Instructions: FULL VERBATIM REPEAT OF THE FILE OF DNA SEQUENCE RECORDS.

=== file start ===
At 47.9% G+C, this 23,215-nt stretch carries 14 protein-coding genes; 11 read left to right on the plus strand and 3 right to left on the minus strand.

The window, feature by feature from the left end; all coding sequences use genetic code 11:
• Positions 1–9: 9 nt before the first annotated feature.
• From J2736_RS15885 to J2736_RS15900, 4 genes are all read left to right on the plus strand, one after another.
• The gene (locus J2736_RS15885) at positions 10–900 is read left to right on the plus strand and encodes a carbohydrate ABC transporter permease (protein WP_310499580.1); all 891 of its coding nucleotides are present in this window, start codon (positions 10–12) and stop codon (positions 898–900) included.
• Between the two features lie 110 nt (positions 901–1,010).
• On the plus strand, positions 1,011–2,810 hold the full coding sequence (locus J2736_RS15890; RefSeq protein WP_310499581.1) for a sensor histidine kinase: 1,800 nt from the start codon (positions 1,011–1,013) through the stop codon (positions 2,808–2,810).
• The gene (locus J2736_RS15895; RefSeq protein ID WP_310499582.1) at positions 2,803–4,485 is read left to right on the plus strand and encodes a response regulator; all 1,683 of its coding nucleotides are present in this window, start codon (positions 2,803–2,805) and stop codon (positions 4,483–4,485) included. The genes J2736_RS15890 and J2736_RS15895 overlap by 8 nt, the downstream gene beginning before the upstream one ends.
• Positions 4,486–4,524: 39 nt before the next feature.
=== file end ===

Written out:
At 47.9% G+C, this 23,215-nt stretch carries 14 protein-coding genes; 11 read left to right on the plus strand and 3 right to left on the minus strand.

The window, feature by feature from the left end; all coding sequences use genetic code 11:
• Positions 1–9: 9 nt before the first annotated feature.
• From J2736_RS15885 to J2736_RS15900, 4 genes are all read left to right on the plus strand, one after another.
• The gene (locus J2736_RS15885) at positions 10–900 is read left to right on the plus strand and encodes a carbohydrate ABC transporter permease (protein WP_310499580.1); all 891 of its coding nucleotides are present in this window, start codon (positions 10–12) and stop codon (positions 898–900) included.
• Between the two features lie 110 nt (positions 901–1,010).
• On the plus strand, positions 1,011–2,810 hold the full coding sequence (locus J2736_RS15890; RefSeq protein WP_310499581.1) for a sensor histidine kinase: 1,800 nt from the start codon (positions 1,011–1,013) through the stop codon (positions 2,808–2,810).
• The gene (locus J2736_RS15895; RefSeq protein ID WP_310499582.1) at positions 2,803–4,485 is read left to right on the plus strand and encodes a response regulator; all 1,683 of its coding nucleotides are present in this window, start codon (positions 2,803–2,805) and stop codon (positions 4,483–4,485) included. The genes J2736_RS15890 and J2736_RS15895 overlap by 8 nt, the downstream gene beginning before the upstream one ends.
• Positions 4,486–4,524: 39 nt before the next feature.